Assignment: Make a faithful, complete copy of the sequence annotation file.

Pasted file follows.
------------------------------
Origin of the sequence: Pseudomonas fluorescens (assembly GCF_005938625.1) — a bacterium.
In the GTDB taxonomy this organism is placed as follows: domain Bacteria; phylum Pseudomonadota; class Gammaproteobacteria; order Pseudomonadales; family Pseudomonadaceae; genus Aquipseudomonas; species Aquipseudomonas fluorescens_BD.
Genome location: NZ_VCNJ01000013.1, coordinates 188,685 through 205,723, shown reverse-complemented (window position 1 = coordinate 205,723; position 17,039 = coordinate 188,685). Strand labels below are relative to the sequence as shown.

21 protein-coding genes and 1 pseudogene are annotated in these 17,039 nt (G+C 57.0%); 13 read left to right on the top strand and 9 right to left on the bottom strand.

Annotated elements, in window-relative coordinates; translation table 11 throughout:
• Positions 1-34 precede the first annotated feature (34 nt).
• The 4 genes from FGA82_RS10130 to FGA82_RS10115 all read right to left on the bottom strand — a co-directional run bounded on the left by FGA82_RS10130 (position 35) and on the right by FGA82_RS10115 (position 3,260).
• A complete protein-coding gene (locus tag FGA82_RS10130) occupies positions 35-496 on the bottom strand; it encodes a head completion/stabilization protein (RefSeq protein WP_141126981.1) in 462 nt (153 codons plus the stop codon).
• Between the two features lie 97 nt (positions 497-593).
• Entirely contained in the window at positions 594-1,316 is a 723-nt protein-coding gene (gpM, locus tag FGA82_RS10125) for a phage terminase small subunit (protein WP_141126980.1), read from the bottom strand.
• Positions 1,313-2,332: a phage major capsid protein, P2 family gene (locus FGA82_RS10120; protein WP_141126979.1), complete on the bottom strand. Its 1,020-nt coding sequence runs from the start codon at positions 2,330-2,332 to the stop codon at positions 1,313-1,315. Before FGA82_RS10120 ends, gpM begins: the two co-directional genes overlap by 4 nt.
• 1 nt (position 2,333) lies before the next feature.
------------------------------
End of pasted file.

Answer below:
Origin of the sequence: Pseudomonas fluorescens (assembly GCF_005938625.1) — a bacterium.
In the GTDB taxonomy this organism is placed as follows: domain Bacteria; phylum Pseudomonadota; class Gammaproteobacteria; order Pseudomonadales; family Pseudomonadaceae; genus Aquipseudomonas; species Aquipseudomonas fluorescens_BD.
Genome location: NZ_VCNJ01000013.1, coordinates 188,685 through 205,723, shown reverse-complemented (window position 1 = coordinate 205,723; position 17,039 = coordinate 188,685). Strand labels below are relative to the sequence as shown.

21 protein-coding genes and 1 pseudogene are annotated in these 17,039 nt (G+C 57.0%); 13 read left to right on the top strand and 9 right to left on the bottom strand.

Annotated elements, in window-relative coordinates; translation table 11 throughout:
• Positions 1-34 precede the first annotated feature (34 nt).
• The 4 genes from FGA82_RS10130 to FGA82_RS10115 all read right to left on the bottom strand — a co-directional run bounded on the left by FGA82_RS10130 (position 35) and on the right by FGA82_RS10115 (position 3,260).
• A complete protein-coding gene (locus tag FGA82_RS10130) occupies positions 35-496 on the bottom strand; it encodes a head completion/stabilization protein (RefSeq protein WP_141126981.1) in 462 nt (153 codons plus the stop codon).
• Between the two features lie 97 nt (positions 497-593).
• Entirely contained in the window at positions 594-1,316 is a 723-nt protein-coding gene (gpM, locus tag FGA82_RS10125) for a phage terminase small subunit (protein WP_141126980.1), read from the bottom strand.
• Positions 1,313-2,332: a phage major capsid protein, P2 family gene (locus FGA82_RS10120; protein WP_141126979.1), complete on the bottom strand. Its 1,020-nt coding sequence runs from the start codon at positions 2,330-2,332 to the stop codon at positions 1,313-1,315. Before FGA82_RS10120 ends, gpM begins: the two co-directional genes overlap by 4 nt.
• 1 nt (position 2,333) lies before the next feature.